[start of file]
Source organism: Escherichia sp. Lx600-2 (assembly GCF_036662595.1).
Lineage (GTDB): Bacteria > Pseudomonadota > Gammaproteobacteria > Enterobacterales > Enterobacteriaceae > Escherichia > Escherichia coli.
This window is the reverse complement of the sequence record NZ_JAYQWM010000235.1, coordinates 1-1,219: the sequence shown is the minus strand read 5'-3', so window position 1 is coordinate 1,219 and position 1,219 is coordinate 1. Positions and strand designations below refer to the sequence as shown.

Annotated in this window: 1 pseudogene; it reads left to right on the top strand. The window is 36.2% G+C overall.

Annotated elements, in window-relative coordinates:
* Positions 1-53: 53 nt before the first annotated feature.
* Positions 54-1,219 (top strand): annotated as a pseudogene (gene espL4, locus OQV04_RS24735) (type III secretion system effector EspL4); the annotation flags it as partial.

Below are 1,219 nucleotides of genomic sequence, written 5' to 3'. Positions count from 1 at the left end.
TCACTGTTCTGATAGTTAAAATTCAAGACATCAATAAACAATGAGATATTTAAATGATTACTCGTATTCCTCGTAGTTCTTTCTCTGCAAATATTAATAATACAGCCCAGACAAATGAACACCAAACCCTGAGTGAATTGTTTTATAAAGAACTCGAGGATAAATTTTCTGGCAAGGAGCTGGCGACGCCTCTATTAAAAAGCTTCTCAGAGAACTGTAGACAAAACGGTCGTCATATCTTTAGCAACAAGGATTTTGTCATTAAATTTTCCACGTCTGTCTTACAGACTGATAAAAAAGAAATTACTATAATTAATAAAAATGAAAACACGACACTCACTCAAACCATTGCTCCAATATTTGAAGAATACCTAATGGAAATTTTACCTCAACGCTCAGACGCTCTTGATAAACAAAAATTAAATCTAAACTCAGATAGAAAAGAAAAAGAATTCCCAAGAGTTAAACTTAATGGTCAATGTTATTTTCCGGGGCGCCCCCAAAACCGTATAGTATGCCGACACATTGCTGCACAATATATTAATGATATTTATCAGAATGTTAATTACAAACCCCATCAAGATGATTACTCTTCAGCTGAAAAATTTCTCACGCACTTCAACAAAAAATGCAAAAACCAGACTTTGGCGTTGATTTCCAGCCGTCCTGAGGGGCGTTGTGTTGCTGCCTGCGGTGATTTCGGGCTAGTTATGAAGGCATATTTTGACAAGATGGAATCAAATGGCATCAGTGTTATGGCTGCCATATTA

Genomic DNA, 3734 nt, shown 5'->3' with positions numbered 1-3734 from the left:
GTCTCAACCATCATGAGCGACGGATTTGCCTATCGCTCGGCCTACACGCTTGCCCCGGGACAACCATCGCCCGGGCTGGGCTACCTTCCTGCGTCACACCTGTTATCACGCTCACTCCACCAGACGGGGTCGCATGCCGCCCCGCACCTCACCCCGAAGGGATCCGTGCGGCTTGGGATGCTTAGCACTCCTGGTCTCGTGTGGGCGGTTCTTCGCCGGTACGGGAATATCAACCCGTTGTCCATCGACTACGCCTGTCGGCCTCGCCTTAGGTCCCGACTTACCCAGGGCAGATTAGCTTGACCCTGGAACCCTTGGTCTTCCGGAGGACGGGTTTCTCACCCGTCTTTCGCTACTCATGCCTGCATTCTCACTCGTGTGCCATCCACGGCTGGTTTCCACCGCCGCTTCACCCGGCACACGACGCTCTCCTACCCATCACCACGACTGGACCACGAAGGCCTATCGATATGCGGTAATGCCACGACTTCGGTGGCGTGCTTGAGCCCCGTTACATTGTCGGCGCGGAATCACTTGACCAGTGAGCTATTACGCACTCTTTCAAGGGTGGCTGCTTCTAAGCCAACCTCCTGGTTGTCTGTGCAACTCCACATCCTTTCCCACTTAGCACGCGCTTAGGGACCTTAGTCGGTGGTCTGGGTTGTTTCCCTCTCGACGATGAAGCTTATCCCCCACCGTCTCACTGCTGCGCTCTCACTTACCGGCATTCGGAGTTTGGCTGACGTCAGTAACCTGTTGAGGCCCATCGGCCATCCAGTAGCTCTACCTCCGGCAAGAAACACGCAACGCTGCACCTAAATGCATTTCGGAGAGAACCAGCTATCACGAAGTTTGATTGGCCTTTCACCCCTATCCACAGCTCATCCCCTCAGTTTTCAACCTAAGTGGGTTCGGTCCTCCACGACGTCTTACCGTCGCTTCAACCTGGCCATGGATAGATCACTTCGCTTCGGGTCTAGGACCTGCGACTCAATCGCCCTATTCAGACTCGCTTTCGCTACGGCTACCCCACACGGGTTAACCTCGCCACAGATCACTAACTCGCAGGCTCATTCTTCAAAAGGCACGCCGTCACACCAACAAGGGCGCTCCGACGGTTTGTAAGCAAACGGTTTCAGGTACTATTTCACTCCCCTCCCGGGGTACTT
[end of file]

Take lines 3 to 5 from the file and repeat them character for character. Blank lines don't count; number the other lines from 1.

This window is the reverse complement of the sequence record NZ_JAYQWM010000235.1, coordinates 1-1,219: the sequence shown is the minus strand read 5'-3', so window position 1 is coordinate 1,219 and position 1,219 is coordinate 1. Positions and strand designations below refer to the sequence as shown.

Annotated in this window: 1 pseudogene; it reads left to right on the top strand. The window is 36.2% G+C overall.

Annotated elements, in window-relative coordinates: